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In response to your edit: The real part of $(A^*(S)A(T))$ is equal to the real part of $(A(S)A^*(T))$, since they are just complex conjugates of each other. So he could have written either one. Concrete example: let $(A^*(S)A(T))=a+ib$ for some $a,b$. Then $(A(S)A^*(T))=a-ib$, since it's just the complex conjugate. Then $(A^*(S)A(T))+(A(S)A^*(T))=2a$. We ...


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$\mathfrak{R}e$: real part. $A^*$: complex conjugate of probability amplitude $A$.


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I got the answer: if an index appears twice, it implies summation.


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Since you have not provided a direct reference, it's hard to be completely sure (and particularly to pin down the details), but there's really only one general idea that this can refer to. In general, any arbitrary isometry $S$ of euclidean space has the form $$ \mathbf x\mapsto R\mathbf x+\mathbf t, $$ where $\mathbf t$ is an arbitrary vector and ...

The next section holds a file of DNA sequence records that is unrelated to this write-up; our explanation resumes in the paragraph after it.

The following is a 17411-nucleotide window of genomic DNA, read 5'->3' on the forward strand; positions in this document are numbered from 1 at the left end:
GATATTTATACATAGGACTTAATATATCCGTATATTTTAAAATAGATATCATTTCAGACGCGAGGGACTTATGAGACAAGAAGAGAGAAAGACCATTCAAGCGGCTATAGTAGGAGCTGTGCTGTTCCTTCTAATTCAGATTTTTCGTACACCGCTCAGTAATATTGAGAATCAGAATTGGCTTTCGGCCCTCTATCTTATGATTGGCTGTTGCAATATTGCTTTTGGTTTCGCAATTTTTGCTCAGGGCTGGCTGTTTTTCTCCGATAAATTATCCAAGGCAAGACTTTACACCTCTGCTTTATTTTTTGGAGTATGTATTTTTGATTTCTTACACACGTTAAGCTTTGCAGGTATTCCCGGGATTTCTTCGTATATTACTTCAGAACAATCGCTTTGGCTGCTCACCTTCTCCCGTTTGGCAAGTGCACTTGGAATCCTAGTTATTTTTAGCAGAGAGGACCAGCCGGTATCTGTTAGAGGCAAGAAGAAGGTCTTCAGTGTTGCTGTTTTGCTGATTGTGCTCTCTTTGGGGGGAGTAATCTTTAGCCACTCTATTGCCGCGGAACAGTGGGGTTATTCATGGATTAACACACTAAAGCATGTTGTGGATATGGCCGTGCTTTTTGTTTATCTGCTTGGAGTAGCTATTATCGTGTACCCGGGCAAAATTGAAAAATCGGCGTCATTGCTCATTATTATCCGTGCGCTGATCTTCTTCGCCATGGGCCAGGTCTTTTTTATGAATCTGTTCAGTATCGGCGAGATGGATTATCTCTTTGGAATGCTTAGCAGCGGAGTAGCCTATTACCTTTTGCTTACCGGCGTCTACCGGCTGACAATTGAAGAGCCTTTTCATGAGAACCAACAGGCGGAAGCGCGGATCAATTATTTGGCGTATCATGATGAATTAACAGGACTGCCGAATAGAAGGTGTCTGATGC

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I think I can see where this is going, but I don't understand your notation so I will use different, but I hope that this will make sense.... The point here is that if translation is a symmetry operation (call it $t$) and rotation is a symmetry operation (call it $C_n$ - where $n$ is the number of $C_n$ operations required for a full turn - i.e. an $n-$fold ...



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